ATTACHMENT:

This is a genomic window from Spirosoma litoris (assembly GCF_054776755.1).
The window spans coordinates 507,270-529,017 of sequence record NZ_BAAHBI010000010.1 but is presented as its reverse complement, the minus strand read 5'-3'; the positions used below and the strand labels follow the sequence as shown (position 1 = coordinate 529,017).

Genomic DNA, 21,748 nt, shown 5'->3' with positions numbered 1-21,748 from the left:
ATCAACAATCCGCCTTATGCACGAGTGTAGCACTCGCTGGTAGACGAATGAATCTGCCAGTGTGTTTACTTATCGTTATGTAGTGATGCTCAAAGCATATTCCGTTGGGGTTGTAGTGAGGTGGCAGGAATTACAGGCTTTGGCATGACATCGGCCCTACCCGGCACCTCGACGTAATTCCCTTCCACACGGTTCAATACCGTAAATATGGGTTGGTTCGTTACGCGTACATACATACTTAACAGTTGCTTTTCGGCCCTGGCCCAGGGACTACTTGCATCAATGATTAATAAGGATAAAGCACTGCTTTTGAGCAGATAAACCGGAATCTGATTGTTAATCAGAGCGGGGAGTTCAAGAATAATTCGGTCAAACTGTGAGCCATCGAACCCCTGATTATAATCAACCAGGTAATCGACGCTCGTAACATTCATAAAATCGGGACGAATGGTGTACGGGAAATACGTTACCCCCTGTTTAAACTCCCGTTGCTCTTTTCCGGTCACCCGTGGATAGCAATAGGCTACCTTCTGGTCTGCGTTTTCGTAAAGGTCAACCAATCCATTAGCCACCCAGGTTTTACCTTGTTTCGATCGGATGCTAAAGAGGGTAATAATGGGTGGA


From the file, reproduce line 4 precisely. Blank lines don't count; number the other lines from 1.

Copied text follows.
ATCAACAATCCGCCTTATGCACGAGTGTAGCACTCGCTGGTAGACGAATGAATCTGCCAGTGTGTTTACTTATCGTTATGTAGTGATGCTCAAAGCATATTCCGTTGGGGTTGTAGTGAGGTGGCAGGAATTACAGGCTTTGGCATGACATCGGCCCTACCCGGCACCTCGACGTAATTCCCTTCCACACGGTTCAATACCGTAAATATGGGTTGGTTCGTTACGCGTACATACATACTTAACAGTTGCTTTTCGGCCCTGGCCCAGGGACTACTTGCATCAATGATTAATAAGGATAAAGCACTGCTTTTGAGCAGATAAACCGGAATCTGATTGTTAATCAGAGCGGGGAGTTCAAGAATAATTCGGTCAAACTGTGAGCCATCGAACCCCTGATTATAATCAACCAGGTAATCGACGCTCGTAACATTCATAAAATCGGGACGAATGGTGTACGGGAAATACGTTACCCCCTGTTTAAACTCCCGTTGCTCTTTTCCGGTCACCCGTGGATAGCAATAGGCTACCTTCTGGTCTGCGTTTTCGTAAAGGTCAACCAATCCATTAGCCACCCAGGTTTTACCTTGTTTCGATCGGATGCTAAAGAGGGTAATAATGGGTGGA